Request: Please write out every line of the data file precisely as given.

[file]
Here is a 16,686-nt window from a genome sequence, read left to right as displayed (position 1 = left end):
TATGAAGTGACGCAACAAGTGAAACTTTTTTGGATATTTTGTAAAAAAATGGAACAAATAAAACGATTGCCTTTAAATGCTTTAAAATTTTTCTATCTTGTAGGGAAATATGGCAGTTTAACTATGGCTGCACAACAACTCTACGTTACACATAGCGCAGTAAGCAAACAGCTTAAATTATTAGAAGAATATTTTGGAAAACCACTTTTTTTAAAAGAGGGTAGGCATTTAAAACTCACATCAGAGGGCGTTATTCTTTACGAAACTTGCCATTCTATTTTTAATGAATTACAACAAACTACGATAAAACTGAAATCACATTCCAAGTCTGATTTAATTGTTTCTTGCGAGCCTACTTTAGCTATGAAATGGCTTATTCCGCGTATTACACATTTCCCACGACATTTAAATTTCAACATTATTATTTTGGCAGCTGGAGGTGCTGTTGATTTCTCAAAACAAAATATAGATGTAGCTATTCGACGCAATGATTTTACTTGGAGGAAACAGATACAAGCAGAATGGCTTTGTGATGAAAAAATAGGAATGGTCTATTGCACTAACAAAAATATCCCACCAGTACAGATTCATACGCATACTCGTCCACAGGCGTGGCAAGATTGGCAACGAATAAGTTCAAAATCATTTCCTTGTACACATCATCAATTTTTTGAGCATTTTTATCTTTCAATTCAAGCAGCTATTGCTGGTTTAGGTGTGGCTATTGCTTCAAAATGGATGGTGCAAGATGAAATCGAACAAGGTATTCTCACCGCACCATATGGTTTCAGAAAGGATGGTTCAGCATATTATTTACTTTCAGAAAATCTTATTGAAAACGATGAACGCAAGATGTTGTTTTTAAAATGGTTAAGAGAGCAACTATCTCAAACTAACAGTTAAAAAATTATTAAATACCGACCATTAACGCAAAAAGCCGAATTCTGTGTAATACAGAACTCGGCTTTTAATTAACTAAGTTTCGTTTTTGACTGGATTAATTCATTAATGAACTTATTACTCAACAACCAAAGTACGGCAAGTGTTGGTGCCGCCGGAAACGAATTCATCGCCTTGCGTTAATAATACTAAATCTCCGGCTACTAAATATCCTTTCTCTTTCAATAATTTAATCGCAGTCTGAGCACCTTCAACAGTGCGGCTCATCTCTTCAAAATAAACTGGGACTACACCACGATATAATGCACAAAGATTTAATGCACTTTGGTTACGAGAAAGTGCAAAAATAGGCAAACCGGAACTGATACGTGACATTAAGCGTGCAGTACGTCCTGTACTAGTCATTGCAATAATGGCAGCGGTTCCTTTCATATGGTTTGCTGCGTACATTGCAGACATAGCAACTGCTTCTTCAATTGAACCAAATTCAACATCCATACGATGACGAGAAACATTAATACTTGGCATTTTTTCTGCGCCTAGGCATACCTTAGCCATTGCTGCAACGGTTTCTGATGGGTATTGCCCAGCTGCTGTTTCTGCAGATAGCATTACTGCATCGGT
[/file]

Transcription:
Here is a 16,686-nt window from a genome sequence, read left to right as displayed (position 1 = left end):
TATGAAGTGACGCAACAAGTGAAACTTTTTTGGATATTTTGTAAAAAAATGGAACAAATAAAACGATTGCCTTTAAATGCTTTAAAATTTTTCTATCTTGTAGGGAAATATGGCAGTTTAACTATGGCTGCACAACAACTCTACGTTACACATAGCGCAGTAAGCAAACAGCTTAAATTATTAGAAGAATATTTTGGAAAACCACTTTTTTTAAAAGAGGGTAGGCATTTAAAACTCACATCAGAGGGCGTTATTCTTTACGAAACTTGCCATTCTATTTTTAATGAATTACAACAAACTACGATAAAACTGAAATCACATTCCAAGTCTGATTTAATTGTTTCTTGCGAGCCTACTTTAGCTATGAAATGGCTTATTCCGCGTATTACACATTTCCCACGACATTTAAATTTCAACATTATTATTTTGGCAGCTGGAGGTGCTGTTGATTTCTCAAAACAAAATATAGATGTAGCTATTCGACGCAATGATTTTACTTGGAGGAAACAGATACAAGCAGAATGGCTTTGTGATGAAAAAATAGGAATGGTCTATTGCACTAACAAAAATATCCCACCAGTACAGATTCATACGCATACTCGTCCACAGGCGTGGCAAGATTGGCAACGAATAAGTTCAAAATCATTTCCTTGTACACATCATCAATTTTTTGAGCATTTTTATCTTTCAATTCAAGCAGCTATTGCTGGTTTAGGTGTGGCTATTGCTTCAAAATGGATGGTGCAAGATGAAATCGAACAAGGTATTCTCACCGCACCATATGGTTTCAGAAAGGATGGTTCAGCATATTATTTACTTTCAGAAAATCTTATTGAAAACGATGAACGCAAGATGTTGTTTTTAAAATGGTTAAGAGAGCAACTATCTCAAACTAACAGTTAAAAAATTATTAAATACCGACCATTAACGCAAAAAGCCGAATTCTGTGTAATACAGAACTCGGCTTTTAATTAACTAAGTTTCGTTTTTGACTGGATTAATTCATTAATGAACTTATTACTCAACAACCAAAGTACGGCAAGTGTTGGTGCCGCCGGAAACGAATTCATCGCCTTGCGTTAATAATACTAAATCTCCGGCTACTAAATATCCTTTCTCTTTCAATAATTTAATCGCAGTCTGAGCACCTTCAACAGTGCGGCTCATCTCTTCAAAATAAACTGGGACTACACCACGATATAATGCACAAAGATTTAATGCACTTTGGTTACGAGAAAGTGCAAAAATAGGCAAACCGGAACTGATACGTGACATTAAGCGTGCAGTACGTCCTGTACTAGTCATTGCAATAATGGCAGCGGTTCCTTTCATATGGTTTGCTGCGTACATTGCAGACATAGCAACTGCTTCTTCAATTGAACCAAATTCAACATCCATACGATGACGAGAAACATTAATACTTGGCATTTTTTCTGCGCCTAGGCATACCTTAGCCATTGCTGCAACGGTTTCTGATGGGTATTGCCCAGCTGCTGTTTCTGCAGATAGCATTACTGCATCGGT